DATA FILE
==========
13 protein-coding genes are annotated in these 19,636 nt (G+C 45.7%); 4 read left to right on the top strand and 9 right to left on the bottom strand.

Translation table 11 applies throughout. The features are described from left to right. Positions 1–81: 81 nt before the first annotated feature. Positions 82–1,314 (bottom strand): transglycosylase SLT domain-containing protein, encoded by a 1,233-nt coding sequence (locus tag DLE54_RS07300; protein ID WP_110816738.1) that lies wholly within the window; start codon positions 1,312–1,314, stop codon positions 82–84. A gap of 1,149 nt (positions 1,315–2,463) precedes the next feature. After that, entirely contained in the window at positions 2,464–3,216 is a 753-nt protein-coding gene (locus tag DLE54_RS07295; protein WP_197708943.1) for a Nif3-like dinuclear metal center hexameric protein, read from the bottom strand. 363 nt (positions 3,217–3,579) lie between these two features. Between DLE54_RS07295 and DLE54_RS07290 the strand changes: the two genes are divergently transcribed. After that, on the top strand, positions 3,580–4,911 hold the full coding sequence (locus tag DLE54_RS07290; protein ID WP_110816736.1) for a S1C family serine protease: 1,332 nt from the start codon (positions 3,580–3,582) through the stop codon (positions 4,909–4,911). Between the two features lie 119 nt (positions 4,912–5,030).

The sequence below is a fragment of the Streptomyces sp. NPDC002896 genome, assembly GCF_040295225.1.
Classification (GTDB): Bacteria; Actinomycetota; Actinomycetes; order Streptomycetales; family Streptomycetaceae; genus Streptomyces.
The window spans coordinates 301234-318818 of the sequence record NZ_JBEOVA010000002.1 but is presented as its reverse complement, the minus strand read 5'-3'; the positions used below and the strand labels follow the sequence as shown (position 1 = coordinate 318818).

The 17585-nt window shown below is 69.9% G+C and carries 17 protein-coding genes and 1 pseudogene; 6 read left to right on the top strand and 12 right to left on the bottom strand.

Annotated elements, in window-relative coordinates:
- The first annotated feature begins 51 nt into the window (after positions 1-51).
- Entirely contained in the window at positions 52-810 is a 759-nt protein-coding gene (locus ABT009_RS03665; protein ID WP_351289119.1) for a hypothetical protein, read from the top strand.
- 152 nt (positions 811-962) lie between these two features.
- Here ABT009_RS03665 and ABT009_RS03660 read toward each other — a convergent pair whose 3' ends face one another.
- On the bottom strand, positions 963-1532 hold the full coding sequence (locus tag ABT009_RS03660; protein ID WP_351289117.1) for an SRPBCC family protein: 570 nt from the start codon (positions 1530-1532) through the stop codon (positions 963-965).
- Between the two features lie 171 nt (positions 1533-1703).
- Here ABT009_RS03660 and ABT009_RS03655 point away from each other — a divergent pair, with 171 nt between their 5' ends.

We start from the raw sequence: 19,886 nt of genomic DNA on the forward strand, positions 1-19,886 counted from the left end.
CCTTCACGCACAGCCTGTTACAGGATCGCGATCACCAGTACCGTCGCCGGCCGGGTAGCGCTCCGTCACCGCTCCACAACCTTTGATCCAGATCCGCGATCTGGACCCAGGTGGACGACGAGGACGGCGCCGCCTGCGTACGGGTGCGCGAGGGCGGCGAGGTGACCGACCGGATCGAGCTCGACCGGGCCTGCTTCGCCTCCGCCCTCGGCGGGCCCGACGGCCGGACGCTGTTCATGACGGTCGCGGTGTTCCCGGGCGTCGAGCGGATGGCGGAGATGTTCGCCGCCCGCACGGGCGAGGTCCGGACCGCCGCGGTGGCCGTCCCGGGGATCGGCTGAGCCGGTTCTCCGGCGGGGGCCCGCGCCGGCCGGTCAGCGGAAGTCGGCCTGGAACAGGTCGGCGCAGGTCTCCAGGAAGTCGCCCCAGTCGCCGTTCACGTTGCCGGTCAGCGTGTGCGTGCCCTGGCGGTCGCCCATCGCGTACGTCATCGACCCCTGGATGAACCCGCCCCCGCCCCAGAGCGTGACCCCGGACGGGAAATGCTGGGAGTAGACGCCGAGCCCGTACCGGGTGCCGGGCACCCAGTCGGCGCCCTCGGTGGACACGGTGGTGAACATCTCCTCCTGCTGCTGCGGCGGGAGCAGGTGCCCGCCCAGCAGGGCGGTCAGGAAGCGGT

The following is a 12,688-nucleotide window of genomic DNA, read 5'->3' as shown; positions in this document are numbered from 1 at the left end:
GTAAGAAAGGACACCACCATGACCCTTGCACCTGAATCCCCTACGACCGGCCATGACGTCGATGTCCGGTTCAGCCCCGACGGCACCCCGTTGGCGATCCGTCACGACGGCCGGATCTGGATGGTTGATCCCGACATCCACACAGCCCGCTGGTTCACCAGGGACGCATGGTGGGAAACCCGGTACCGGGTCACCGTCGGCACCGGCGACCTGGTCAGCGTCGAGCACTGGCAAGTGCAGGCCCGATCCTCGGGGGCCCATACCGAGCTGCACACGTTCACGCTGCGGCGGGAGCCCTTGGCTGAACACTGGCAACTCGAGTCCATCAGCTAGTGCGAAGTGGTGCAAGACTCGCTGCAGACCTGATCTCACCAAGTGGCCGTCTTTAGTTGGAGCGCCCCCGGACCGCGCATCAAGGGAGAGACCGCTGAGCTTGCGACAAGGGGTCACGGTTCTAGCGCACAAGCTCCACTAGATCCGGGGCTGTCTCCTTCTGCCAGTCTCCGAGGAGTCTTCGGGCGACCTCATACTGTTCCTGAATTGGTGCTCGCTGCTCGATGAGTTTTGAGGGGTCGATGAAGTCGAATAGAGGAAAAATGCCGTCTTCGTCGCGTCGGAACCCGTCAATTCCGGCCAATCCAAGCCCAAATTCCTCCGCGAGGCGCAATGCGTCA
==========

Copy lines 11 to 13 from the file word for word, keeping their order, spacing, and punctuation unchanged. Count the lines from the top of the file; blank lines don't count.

- Here ABT009_RS03665 and ABT009_RS03660 read toward each other — a convergent pair whose 3' ends face one another.
- On the bottom strand, positions 963-1532 hold the full coding sequence (locus tag ABT009_RS03660; protein ID WP_351289117.1) for an SRPBCC family protein: 570 nt from the start codon (positions 1530-1532) through the stop codon (positions 963-965).
- Between the two features lie 171 nt (positions 1533-1703).